Typical TEM images of N-graphene sheets at different magnifications are shown in the Fig. 2c,d, where thin sheets with sizes ranging from 100 to 200 nm can be seen. The sheets are folded, overlapped and wrinkled as evidenced by dark areas in the images. The clearer and homogeneous regions correspond to single-layer (or few-layer) sheets of N-graphene, as confirmed in the image with higher magnification (right). The visible curling at the edges of the sheets seen in the HRTEM images allows for an estimation of their thickness. These edges are revealed in TEM imagery as dark lines, and both single (1L) and multi-layers N-graphene structures can be identified in Fig. 2d. The highly ordered lattice fringes observed also indicate that the sheets are well-crystallized.
Furthermore, considering a top-to-down injection scheme, carbon/nitrogen precursors have been injected into “hot” plasma region. Typical graphene morphology and corresponding Raman spectra measured at three randomly chosen sample regions are shown in Fig. 3a,b. All Raman spectra are characterized by the presence of the peaks attributed to the D, G and 2D bands, located at 1,333 cm−1, 1,584 cm−1, and 2,662 cm−1, respectively. The G-band results from in-plane vibrations, present in all sp2 carbon structures, while other lines are manifestations of one-phonon forbidden scattering and/or two-phonon resonant scattering. The D-band arises from a breathing mode of sp2 carbon rings and it is activated by defects. The defects can originate from hybridization, bond-angle and bond-length disorders, dangling bonds at the flake edges and incorporation of nitrogen atoms. The 2D-band is the most prominent feature in the Raman spectrum of graphene, being regarded as a fingerprint for graphene. It is the result of two-phonon scattering. The intensity of 2D peak in the recorded spectra evidences the high quality of the N-graphene structures. The ratio of D to G peak intensities remains nearly constant (~ 0.6) across different locations, thus indicating nearly homogeneous nitrogen doping of graphene structure. The 2D to G peak intensities ratio (~ 1.2) and the full width at half maximum of the 2D-band (~ 52 cm−1) illustrate that the sample contains graphene sheets composed by few monolayers52. Synthesized free-standing graphene sheets contain few atomic layers, as estimated from the Raman and TEM results. Having in mind that the interlayer distance in the sheets is about 3.46 Å (as shown by XRD) the thickness of these structures is about 1–2 nm.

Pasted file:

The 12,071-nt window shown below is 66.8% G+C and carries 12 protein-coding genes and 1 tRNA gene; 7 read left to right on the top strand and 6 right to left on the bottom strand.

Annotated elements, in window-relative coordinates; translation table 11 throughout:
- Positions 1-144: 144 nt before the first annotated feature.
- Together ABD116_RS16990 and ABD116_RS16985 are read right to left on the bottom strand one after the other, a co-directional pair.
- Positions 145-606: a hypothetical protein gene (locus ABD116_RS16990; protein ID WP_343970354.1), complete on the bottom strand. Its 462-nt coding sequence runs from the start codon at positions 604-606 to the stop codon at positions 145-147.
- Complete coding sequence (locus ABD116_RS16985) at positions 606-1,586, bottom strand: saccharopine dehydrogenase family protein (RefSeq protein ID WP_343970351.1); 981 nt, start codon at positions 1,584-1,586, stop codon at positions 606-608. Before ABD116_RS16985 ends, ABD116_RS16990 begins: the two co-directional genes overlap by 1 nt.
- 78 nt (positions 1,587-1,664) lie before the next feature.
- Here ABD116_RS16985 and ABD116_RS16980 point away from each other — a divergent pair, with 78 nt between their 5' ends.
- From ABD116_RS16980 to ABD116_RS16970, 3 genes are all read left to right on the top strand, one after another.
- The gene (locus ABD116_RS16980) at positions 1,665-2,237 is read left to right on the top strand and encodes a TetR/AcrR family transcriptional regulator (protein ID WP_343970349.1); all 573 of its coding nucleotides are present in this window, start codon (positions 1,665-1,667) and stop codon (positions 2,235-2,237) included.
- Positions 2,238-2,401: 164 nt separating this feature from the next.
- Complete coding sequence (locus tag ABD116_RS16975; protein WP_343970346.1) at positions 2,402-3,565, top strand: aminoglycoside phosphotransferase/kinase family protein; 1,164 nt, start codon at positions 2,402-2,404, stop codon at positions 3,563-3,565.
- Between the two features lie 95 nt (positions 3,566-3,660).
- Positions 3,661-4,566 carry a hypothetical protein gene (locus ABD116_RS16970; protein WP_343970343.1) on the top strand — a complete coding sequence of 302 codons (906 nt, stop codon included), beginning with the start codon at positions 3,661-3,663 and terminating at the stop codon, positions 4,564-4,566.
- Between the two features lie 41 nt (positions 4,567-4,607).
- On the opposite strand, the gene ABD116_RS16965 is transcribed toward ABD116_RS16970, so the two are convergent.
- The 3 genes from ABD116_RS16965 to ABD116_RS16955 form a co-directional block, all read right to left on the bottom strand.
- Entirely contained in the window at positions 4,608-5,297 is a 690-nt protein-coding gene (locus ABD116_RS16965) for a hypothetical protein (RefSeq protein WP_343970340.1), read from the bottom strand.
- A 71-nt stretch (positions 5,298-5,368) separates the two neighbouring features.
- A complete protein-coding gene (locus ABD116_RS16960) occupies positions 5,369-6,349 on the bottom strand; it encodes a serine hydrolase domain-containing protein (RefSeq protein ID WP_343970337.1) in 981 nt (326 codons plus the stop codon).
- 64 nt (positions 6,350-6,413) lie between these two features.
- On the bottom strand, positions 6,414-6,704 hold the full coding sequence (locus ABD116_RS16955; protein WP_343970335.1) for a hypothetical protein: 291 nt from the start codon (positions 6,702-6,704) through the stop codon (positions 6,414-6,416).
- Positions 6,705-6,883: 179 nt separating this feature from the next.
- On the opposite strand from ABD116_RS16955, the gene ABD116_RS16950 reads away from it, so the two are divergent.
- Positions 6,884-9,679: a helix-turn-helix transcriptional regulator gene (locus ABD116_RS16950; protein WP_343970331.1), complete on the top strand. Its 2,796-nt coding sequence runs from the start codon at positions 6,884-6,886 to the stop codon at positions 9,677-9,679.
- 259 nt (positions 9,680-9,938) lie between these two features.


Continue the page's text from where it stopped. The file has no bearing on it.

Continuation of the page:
The use of methane/methylamine as carbon/nitrogen precursors significantly increases the graphene doping level. The survey XPS spectrum (Fig. 4a) shows the C 1s, O 1s, and N 1s photoelectron peaks, as well as the carbon and nitrogen Auger structures C KLL and N KLL. As it can be seen, the N 1s peak intensity is much larger than that of O 1s. As for the most prominent feature, the C 1s region, its main contribution comes from the sp2 carbons, while the peak fitted at ~ 286 eV is mainly attributed to carbon bound to nitrogen53 (Fig. 5b). The N 1s region (Fig. 5c) was fitted with two main peaks, centered at 399.3 eV and 399.9 eV, assigned to pyridinic and pyrrolic nitrogen atoms, respectively53. Centered at 402.4 eV quaternary nitrogen atoms are detected54,55,56. Figure 4d shows the oxygen region in more detail from which a residual Oxygen Atomic Concentration (1.1%), is quantified. Therefore, N-graphene prepared with methane/methylamine, holds a high nitrogen doping level (Atomic Concentration = 8%). The obtained results reinforce the advantages of the novel plasma-based method as compared with the chemical ones. The graphene lattice structure containing more than 60% sp2 carbons is well preserved after doping and the oxygen level is kept at residual amount, by contrast with the materials synthesized via chemical methods.